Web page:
Our Design Technology Coordintor is Miss H Johnson
What is DT?
“Design is a funny word. Some people think design means how it looks.
But of course, if you look deeper, it’s really how it works.”
“Technology makes possibilities. Design makes solutions.”
Design Technology prepares children to deal with tomorrow’s rapidly changing world. It encourages children to become independent, creative problem-solvers and thinkers as individuals and as part of a team - making positive changes to their quality of life. It enables them to identify needs and opportunities and to respond to them by developing a range of ideas and by making products and systems. Through the study of Design and technology, they combine practical skills with an understanding of aesthetic, social and environmental issues, as well as functions and industrial practices. This allows them to reflect on and evaluate present and past design and technology, its uses and its impacts. Design and Technology helps all children to become astute and informed future consumers and potential innovators.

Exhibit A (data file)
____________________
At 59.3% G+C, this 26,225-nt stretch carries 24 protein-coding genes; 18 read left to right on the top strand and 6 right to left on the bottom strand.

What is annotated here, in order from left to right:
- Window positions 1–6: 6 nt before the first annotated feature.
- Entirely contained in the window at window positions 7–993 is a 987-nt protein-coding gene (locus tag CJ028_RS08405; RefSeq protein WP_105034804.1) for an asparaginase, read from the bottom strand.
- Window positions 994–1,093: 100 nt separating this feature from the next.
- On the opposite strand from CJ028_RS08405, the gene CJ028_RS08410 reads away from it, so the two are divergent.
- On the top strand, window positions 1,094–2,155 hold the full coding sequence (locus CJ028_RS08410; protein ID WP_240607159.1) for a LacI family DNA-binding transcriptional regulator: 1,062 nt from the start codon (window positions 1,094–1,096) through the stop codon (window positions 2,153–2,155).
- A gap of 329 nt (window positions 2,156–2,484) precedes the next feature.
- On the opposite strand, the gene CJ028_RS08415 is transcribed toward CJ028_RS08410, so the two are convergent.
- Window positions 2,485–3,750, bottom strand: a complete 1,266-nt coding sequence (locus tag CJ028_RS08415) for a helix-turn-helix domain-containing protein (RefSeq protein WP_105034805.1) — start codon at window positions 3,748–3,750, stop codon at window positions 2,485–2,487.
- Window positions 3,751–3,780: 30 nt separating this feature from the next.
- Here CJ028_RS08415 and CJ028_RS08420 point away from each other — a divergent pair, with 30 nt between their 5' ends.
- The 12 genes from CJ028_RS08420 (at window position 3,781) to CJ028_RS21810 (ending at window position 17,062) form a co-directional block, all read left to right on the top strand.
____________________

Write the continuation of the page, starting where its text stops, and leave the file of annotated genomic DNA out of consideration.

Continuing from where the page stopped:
Key Changes to the Design Technology Curriculum
- Products to be made for a purpose.
- Ensure individuality in children’s design and construction of products.
- Two strands: Designing and Making + Cooking and Nutrition.
- More emphasis on creating ‘innovative’ products in KS2.
- Teaching the importance of making on-going changes and improvements during making stages.
- Looking into seasonality of ingredients and how they are grown, caught or reared.
- The introduction of computing and coding of products in KS2.
- Researching key events and individuals in KS2.
How is Design Technology Taught?
Design Technology is taught in all year groups and through at least one topic per term, which includes one topic relating to food. Design Technology projects are often made cross curricular - linking to other subjects taught. Across the academy we also raise the profile of Design Technology through our INSPIRE events.
For further details on the current topics, themes and skills being taught see the documents below:
- DT Curriculum Map-Overview
- DT Policy
- DT skills progression across the academy
- 1_ 2 Sliders and levers
- 1_2 Freestanding structures
- 1_2 Preparing fruit and vegetables
- 1_2 Templates and joining
- 1_2 Wheels and axles
- 3_4 2D shape to 3D product
- 3_4 Healthy and varied diet
- 3_4 Levers and linkages
- 3_4 Shell structures
- 3_4 Simple circuits and switches
- 5_6 Celebrating culture and seasonality
- 5_6 Combining different fabric shapes
- 5_6 Frame structures
- 5_6 More complex switches
- 5_6 Pulleys or gears